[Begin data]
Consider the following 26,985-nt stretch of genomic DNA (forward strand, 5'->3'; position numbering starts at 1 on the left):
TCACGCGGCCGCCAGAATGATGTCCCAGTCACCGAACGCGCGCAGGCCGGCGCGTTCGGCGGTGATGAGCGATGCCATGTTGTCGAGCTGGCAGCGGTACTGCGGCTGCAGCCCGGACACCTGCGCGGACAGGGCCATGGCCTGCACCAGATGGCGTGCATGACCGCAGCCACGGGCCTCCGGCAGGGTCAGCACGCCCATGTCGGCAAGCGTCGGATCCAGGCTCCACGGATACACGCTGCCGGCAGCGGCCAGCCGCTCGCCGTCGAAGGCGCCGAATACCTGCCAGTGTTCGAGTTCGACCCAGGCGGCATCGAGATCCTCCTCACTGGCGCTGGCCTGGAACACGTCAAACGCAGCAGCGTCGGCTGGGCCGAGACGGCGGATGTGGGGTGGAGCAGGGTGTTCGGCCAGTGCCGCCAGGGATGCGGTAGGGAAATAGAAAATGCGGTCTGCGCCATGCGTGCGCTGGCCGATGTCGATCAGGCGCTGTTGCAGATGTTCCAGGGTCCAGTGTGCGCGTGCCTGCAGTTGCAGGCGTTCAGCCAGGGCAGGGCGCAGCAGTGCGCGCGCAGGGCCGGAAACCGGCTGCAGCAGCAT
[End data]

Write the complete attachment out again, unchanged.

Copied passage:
Consider the following 26,985-nt stretch of genomic DNA (forward strand, 5'->3'; position numbering starts at 1 on the left):
TCACGCGGCCGCCAGAATGATGTCCCAGTCACCGAACGCGCGCAGGCCGGCGCGTTCGGCGGTGATGAGCGATGCCATGTTGTCGAGCTGGCAGCGGTACTGCGGCTGCAGCCCGGACACCTGCGCGGACAGGGCCATGGCCTGCACCAGATGGCGTGCATGACCGCAGCCACGGGCCTCCGGCAGGGTCAGCACGCCCATGTCGGCAAGCGTCGGATCCAGGCTCCACGGATACACGCTGCCGGCAGCGGCCAGCCGCTCGCCGTCGAAGGCGCCGAATACCTGCCAGTGTTCGAGTTCGACCCAGGCGGCATCGAGATCCTCCTCACTGGCGCTGGCCTGGAACACGTCAAACGCAGCAGCGTCGGCTGGGCCGAGACGGCGGATGTGGGGTGGAGCAGGGTGTTCGGCCAGTGCCGCCAGGGATGCGGTAGGGAAATAGAAAATGCGGTCTGCGCCATGCGTGCGCTGGCCGATGTCGATCAGGCGCTGTTGCAGATGTTCCAGGGTCCAGTGTGCGCGTGCCTGCAGTTGCAGGCGTTCAGCCAGGGCAGGGCGCAGCAGTGCGCGCGCAGGGCCGGAAACCGGCTGCAGCAGCAT